Century-Old Law Keeps US Fuel at Bay as Puerto Rico Seeks Relief

Puerto Rico Governor Pedro Pierluisi formally asked the Biden administration to temporarily suspend the Jones Act

A utility pole lies in the middle of a street following Hurricane Fiona in Salinas, Puerto Rico, on Tuesday, Sept. 27, 2022.
By Chunzi Xu
September 28, 2022 | 08:00 PM

Bloomberg — European fuel is coming to the aid of hurricane-hit Puerto Rico, while a tanker carrying US diesel waits offshore, unable to deliver its cargo due to a century-old maritime law.

The Marshall-Islands flagged GH Parks, carrying fuel from Texas and New York, has been waiting for a US waiver to unload its cargo since earlier this week. Under the 1920 Jones Act, only US-flagged vessels can deliver product between US ports -- which means Puerto Rico can get fuel supplies more easily from across the Atlantic than from the US Gulf Coast.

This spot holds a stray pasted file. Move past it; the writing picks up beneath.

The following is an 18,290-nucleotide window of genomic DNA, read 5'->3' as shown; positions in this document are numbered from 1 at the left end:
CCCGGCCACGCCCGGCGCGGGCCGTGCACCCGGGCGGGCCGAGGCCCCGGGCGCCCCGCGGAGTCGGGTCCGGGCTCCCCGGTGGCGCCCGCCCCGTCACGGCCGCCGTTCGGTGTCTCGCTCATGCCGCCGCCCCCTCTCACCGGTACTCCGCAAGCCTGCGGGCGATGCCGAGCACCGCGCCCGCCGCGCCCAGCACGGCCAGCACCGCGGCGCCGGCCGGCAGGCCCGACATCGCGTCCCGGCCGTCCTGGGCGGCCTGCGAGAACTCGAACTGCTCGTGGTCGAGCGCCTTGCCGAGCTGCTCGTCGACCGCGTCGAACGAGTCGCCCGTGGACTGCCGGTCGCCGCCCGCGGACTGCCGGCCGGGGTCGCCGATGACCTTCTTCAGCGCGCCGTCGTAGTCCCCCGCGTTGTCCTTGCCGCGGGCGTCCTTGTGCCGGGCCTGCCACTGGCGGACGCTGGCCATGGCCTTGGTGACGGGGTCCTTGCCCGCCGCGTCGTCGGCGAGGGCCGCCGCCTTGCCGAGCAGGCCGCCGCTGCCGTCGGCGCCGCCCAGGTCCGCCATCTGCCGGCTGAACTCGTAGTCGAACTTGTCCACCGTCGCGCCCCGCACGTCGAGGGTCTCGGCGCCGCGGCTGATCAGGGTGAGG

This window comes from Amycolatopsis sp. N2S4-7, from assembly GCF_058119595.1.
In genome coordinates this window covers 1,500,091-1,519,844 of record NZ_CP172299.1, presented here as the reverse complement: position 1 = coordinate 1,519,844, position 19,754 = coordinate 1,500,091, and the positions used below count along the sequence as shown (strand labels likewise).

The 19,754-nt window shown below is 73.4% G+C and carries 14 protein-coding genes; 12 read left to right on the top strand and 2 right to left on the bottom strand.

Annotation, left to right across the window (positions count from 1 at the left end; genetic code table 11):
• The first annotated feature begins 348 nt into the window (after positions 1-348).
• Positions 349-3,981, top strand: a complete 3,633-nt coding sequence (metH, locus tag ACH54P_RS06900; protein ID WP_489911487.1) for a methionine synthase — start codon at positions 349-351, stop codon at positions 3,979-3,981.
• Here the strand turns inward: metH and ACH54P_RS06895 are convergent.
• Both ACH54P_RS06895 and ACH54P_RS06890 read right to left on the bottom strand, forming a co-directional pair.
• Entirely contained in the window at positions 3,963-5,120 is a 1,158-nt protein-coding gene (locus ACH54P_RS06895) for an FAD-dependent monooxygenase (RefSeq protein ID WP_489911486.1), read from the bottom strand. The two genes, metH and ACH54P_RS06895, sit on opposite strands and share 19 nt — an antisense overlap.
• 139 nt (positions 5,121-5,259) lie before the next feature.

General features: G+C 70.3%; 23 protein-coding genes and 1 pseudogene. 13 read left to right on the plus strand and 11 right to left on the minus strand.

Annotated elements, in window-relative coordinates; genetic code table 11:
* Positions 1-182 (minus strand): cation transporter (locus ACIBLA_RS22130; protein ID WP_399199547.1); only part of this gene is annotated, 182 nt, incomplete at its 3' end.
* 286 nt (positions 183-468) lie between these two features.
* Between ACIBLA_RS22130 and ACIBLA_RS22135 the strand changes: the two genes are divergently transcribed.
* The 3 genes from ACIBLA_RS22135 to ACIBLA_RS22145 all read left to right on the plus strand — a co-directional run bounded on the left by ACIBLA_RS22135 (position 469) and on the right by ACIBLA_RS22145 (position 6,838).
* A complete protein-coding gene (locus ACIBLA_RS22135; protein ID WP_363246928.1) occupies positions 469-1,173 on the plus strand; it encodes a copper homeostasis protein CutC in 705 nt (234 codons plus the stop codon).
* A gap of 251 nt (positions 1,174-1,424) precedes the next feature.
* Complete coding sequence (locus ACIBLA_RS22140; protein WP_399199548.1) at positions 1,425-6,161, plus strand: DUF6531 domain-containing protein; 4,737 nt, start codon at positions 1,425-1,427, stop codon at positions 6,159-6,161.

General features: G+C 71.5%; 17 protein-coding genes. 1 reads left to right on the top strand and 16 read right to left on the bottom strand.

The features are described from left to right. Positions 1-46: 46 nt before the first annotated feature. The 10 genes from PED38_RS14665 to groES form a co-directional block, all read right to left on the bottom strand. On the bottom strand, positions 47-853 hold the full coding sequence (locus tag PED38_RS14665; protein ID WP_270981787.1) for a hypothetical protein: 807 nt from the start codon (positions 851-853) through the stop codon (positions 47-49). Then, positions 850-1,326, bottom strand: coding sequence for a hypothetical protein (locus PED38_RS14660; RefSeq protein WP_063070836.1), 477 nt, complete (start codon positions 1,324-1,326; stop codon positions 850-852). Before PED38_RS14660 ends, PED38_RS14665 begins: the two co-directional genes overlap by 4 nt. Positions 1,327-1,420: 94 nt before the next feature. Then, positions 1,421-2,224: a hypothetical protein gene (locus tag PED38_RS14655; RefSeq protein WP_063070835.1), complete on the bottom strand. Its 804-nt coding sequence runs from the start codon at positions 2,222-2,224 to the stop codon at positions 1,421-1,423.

Puerto Rico Governor Pedro Pierluisi formally asked the Biden administration to temporarily suspend the Jones Act after Hurricane Fiona knocked out much of the island’s power earlier this week. Blackouts caused a spike in demand for diesel to run generators while the grid is repaired.

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While the cargo from Texas sits offshore, three overseas tankers delivered fuel from Europe and South America. Two more ships from Europe are scheduled to arrive next week.

About 21% of the island remains without power after Fiona, according to data from the grid operator. Jones Act waivers were approved in the aftermath of Hurricane Maria in 2017 to ease deliveries of food, fuel and water.

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